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Scorpion Research

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Doug Gaffin with students from his research lab

Why OU Students Are Researching Scorpions

Much like bees and ants find their way home after traveling long distances, scorpions possess a homing ability. Dr. Doug Gaffin is intrigued by one question: How do these animals find their way home? 

Gaffin first interacted with scorpions in about 1986, studying the animal while in graduate school at Oregon State. In 1995, Gaffin brought this research to the University of Oklahoma. 

At OU, undergraduate students can be involved with research as early as their freshman year. Some students participate through organizations like the First-Year Research Experience (FYRE) or the Undergraduate Research Opportunities Program (UROP), while others work directly with professors in their labs. At any given time, two to five undergraduate students are usually part of Gaffin’s lab.

Scorpions make burrows in the sand, go out and hunt, and somehow get back to their burrows. This may seem simple, but it’s an animal that has a small brain equipped with incredible technology that allows it to return home, Gaffin said. 

On the bottom of scorpions, there are organs called pectines, which Gaffin explained as little combs that the animals drag along the sand as they walk. Research suggests that the scorpions might be memorizing everything they come across, which improves their homing ability. In his lab, Gaffin and the students who work with him look at all different parts of this problem, from behavior to neural biology. 

While examining this question, Gaffin also has an eye toward maybe making robots someday that are able to use some of the technology found in the scorpions to guide their movements back to a central spot. 

Jacob Sims

“At some schools, research might just be so impersonal or so large and intimidating,” Gaffin said. “But I think that undergrads really have a tremendous opportunity at OU." - Doug Gaffin

Instead of plugging students into ongoing projects, Gaffin encourages them to develop their own hypotheses and experimental designs. Students present their work at OU’s Undergraduate Research Day, and some often go to conferences and present too. Gaffin added that about 20 of his undergraduate students have been authors on published papers, almost all of them as first authors. 

“That’s just amazing because these are peer reviewed journals, so the people who review them probably assume that they are professors or grad students, but they are actually undergrads at OU,” Gaffin shared.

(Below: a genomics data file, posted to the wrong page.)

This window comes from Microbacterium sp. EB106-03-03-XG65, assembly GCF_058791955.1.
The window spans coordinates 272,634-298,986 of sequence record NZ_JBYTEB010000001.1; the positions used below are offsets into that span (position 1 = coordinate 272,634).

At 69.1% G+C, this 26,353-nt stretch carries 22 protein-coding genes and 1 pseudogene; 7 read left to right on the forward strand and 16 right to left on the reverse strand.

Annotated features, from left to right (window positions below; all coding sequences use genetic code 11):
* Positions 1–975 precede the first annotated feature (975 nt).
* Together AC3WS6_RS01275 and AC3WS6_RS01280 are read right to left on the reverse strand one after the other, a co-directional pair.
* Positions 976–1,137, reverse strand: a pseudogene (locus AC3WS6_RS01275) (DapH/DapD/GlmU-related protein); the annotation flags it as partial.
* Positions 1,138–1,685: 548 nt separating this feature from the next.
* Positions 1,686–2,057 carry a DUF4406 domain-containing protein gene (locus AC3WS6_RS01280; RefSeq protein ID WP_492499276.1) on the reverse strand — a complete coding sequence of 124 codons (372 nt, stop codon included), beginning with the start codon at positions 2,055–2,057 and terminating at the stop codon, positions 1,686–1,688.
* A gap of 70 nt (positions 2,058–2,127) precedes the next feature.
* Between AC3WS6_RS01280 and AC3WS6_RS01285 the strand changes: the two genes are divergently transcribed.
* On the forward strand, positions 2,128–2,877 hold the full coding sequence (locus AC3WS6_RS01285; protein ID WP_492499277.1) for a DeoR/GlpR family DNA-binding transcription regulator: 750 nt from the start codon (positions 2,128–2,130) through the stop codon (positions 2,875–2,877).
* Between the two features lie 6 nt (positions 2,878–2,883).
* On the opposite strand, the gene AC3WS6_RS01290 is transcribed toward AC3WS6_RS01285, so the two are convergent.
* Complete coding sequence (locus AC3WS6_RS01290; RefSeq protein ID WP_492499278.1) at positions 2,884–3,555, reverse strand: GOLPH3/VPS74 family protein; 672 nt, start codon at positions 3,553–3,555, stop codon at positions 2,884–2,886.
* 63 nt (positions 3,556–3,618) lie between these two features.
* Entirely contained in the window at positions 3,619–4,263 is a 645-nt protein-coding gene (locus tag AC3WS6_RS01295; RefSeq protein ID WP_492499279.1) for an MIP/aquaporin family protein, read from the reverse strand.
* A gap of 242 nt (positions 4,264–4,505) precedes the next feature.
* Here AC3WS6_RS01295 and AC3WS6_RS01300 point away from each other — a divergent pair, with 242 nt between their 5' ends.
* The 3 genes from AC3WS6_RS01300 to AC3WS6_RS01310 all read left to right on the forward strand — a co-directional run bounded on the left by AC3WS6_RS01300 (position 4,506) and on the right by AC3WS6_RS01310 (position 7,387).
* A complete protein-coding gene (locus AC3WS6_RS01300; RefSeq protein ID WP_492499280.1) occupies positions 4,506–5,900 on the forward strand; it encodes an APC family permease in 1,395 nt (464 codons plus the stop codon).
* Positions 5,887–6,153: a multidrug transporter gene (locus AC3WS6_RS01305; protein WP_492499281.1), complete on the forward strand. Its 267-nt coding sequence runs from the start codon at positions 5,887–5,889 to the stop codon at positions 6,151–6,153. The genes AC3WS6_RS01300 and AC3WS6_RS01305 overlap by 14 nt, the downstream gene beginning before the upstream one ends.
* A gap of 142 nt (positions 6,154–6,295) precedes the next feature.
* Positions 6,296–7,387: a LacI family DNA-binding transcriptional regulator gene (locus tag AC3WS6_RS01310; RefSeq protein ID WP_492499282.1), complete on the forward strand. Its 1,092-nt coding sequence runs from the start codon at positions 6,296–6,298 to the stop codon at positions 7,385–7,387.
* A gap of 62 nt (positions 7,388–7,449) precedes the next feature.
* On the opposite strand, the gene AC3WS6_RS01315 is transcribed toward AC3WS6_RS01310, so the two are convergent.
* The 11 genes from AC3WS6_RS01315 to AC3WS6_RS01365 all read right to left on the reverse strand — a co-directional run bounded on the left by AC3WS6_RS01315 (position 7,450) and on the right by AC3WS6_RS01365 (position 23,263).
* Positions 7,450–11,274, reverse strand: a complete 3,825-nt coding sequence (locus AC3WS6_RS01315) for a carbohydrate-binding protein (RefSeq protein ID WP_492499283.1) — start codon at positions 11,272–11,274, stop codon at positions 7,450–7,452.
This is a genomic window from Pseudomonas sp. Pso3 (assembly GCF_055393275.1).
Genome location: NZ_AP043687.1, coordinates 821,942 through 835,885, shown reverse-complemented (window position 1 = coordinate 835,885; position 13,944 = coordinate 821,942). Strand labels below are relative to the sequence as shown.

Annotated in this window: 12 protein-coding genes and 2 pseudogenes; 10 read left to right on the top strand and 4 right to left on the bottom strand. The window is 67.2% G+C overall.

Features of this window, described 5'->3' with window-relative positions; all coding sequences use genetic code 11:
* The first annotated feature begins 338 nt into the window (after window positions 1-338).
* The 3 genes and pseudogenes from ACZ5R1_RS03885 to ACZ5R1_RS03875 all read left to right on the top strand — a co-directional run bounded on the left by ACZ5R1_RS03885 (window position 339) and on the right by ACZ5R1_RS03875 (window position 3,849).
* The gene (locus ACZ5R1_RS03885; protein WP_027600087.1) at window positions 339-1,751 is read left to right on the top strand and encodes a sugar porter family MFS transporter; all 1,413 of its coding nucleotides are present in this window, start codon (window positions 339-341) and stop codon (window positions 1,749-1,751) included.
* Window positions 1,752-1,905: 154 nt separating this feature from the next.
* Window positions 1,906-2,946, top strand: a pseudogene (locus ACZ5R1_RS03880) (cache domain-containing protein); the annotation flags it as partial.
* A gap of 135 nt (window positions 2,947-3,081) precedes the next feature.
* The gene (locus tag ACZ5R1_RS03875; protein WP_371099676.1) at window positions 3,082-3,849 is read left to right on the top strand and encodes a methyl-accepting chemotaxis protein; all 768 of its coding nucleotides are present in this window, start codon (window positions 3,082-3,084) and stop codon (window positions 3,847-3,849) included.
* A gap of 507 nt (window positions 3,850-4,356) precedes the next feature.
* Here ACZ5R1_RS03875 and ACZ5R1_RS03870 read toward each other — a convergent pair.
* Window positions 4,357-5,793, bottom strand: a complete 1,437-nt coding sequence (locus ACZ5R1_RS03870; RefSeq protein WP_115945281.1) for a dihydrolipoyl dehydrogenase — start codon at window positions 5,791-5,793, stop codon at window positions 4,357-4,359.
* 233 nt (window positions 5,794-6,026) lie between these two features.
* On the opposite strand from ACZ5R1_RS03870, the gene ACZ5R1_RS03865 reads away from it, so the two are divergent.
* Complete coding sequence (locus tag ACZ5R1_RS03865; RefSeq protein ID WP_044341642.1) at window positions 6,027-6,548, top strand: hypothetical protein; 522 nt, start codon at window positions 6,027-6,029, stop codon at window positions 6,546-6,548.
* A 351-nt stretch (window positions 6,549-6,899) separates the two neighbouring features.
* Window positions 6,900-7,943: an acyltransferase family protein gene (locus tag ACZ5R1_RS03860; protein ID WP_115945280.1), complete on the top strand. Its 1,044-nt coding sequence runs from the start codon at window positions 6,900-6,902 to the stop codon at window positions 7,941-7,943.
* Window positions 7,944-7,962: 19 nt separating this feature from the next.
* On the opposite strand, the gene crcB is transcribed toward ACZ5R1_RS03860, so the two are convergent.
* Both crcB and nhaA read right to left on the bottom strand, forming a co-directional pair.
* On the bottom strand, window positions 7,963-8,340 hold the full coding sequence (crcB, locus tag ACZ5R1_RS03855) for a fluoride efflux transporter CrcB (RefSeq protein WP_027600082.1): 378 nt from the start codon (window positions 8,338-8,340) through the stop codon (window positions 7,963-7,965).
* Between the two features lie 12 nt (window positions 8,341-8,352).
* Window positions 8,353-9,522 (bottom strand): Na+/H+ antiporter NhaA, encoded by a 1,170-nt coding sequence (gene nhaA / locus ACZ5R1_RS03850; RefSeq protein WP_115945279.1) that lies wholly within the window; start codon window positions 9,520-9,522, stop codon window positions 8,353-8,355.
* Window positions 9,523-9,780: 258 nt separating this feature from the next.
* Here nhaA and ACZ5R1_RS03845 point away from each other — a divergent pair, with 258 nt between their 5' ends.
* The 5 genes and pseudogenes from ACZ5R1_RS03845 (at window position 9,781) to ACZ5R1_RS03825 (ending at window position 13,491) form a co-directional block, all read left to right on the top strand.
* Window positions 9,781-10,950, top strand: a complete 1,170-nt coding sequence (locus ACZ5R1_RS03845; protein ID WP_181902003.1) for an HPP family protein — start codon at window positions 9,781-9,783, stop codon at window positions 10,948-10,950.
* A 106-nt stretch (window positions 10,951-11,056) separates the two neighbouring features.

Although most students who work in Gaffin’s lab are biology majors, there have also been students from other interests as well. Alby Musaelian, a May 2020 OU graduate, joined the lab as a mathematician. Musaelian, who is now attending graduate school at Harvard, developed a computer simulation on how scorpions navigate. 

Currently, Jacob Sims, a physics sophomore from Boston, is researching why scorpions fluoresce under black lights, shining a bright blue green color. It is unknown what purpose that fluorescence serves in terms of an evolutionary adaptation, and very few people have researched this area of scorpions, Sims explained. 

His experiment examines scorpions in three different environments: in their natural conditions with natural light, under thick glass that blocks some of the UV light, or under a thicker glass that blocks more of the light. Sims tracks the scorpions to see if the different levels of light affect their behavior, which may then tell something about why they fluoresce. 

Sims’ dad attended OU for both his bachelor’s and master’s degrees and took Gaffin’s introductory zoology class. Growing up, Sims, who was born in Oklahoma City and lived there until he was 7 years old, always heard about the leading scorpion expert at OU from his dad. This prompted him to attend an Honors College lecture given by Gaffin about his research. In August, Sims spent a week in New Mexico doing research with Gaffin, who spent the semester on sabbatical studying scorpions there.

Sims said he has been “pleasantly surprised” by both how much opportunity for research there is at OU and also how excited professors are about getting students involved, Gaffin included. 

“He’s just been great, and I have very much enjoyed working with him,” Sims shared. “He’s been very kind and gracious, and I’m grateful for him giving me the opportunity to work with him.”

Safra Shakir, a biology, pre-med junior from Oklahoma City, also joined Gaffin’s lab as a freshman. Her project looks at the chemical basis of navigation in scorpions, trying to determine if they do indeed use those pectines to get back to their burrows. Shakir said through her project, they have identified an “a cell” and a “b cell” in the scorpions’ sensory cells, and it appears that the “b cells” prevent the “a cells” from becoming overstimulated and thus unable to pick up its own trail. 

For future OU students interested in research, Gaffin encourages them to treat faculty members “like a shopping center” by exploring the faculty pages in areas that might be of interest. Then, he suggests reaching out to the faculty members via a simple, well-crafted introductory email to express interest in their work, ask about the chances for undergraduate research in their labs, and set up a meeting to chat more. 

“At some schools, research might just be so impersonal or so large and intimidating,” Gaffin said. “But I think that undergrads really have a tremendous opportunity at OU.”